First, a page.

'US, Israel, share ties, not a romance'

US, Israel, share ties,

Netanyahu Obama 248.88 cannot change! (photo credit: Pete Souza / White House)
Netanyahu Obama 248.88 cannot change!
(photo credit: Pete Souza / White House)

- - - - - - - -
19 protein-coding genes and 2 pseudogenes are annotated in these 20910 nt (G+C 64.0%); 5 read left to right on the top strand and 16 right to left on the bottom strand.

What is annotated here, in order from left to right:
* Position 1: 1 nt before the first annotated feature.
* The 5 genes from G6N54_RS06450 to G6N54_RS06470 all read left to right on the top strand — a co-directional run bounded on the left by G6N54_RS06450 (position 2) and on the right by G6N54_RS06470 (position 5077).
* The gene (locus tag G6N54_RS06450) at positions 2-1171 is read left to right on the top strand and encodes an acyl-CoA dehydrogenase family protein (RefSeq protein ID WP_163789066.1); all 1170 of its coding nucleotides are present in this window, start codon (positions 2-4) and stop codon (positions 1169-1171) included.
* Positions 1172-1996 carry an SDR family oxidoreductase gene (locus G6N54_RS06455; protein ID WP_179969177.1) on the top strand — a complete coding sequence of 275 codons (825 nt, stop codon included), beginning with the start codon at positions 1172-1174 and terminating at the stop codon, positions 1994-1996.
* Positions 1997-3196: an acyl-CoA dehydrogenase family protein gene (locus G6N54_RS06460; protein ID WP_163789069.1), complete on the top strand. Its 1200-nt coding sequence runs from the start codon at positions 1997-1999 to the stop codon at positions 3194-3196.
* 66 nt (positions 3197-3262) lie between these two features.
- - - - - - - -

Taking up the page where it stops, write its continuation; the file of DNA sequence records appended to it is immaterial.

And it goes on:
The White House on Friday released a single photograph from a hushed meeting held Monday night between US President Barack Obama and Prime Minister Binyamin Netanyahu. The meeting was closed to the media and apart from a brief and laconic White House press statement, neither of the sides made any comments to reporters following the discussion. Netanyahu met with Obama tête-à-tête for approximately an hour, after which the two leaders were joined by their aides for an additional 40 minutes. A day after the meeting, the privacy of which led the media in Israel to interpret it as potentially humiliating for Netanyahu for lack of the traditional hand-shaking photo-op, a senior US administration official told The Jerusalem Post that the meeting was "very positive." The official rejected reports of a contentious encounter as "silly media speculation." Several other sources familiar with the meeting's dynamics described it as positive and cordial, rather than angry and confrontational, and the photo released Friday where Obama and Netanyahu are seen smiling over dinner at the dining room in the White House's Oval Office seems to refute any reports of an undesired or forced meeting. Channel 10's Washington reporter said Friday evening the release of the photo aims to correct the impression caused in Israel by the circumstances surrounding the meeting, adding that White House officials were talking to Israeli reporters since Tuesday in an effort to stress that the meeting was indeed in good spirits. Commenting on the two leaders' private discussion, US-Israel relations expert Ra'anan Gissin told IBA News on Friday afternoon that "Washington is different today, closing one year [into Obama's administration] with a lot of statements but nothing really done." Gissin said the current US administration "is an administration putting a lot of emphasis on public diplomacy," typifying the Monday meeting between Netanyahu and Obama as an instance of "private diplomacy." Regarding the "humiliation" reported in the Israeli press, Gissin said he was "not sure who was humiliated" - the press, because they didn't get to cover the meeting, or Netanyahu, because he was denied a handshaking photo op with the US president. Gissin said that the Netanyahu government must still "come to terms" with the "different perception" of the Obama administration, and pointed to a seeming "paradox" in the White House's displeasure with Netanyahu's outlook on West Bank settlements, as publicly expressed by Obama, Secretary of State Hillary Clinton and other officials, and a consensus between the two democracies on the issue of Iran, and the latter, he said, is "done discreetly." Gissin said "There's no doubt that when it comes to the real threat, the place to deal with that is in discreet, private diplomacy, in closed doors." He emphasized that reports of tension in US-Israeli relations are not unique to the Netanyahu-Obama terms. "I want to make it very clear, and we can look back in history for five decades: There have been close relations between Israeli prime ministers and American presidents, and all these relations, whether it was [former prime minister Yitzhak] Rabin, [former PM Ariel] Sharon, [former PM Ehud] Olmert, always had ups and downs and had tension in them, because we're not talking about a love affair, we're talking about relations between countries, which see eye to eye in the basic interests, which have shared values and a shared destiny after 9/11, but differences on how the policies should be implemented." Hilary Leila Krieger contributed to this report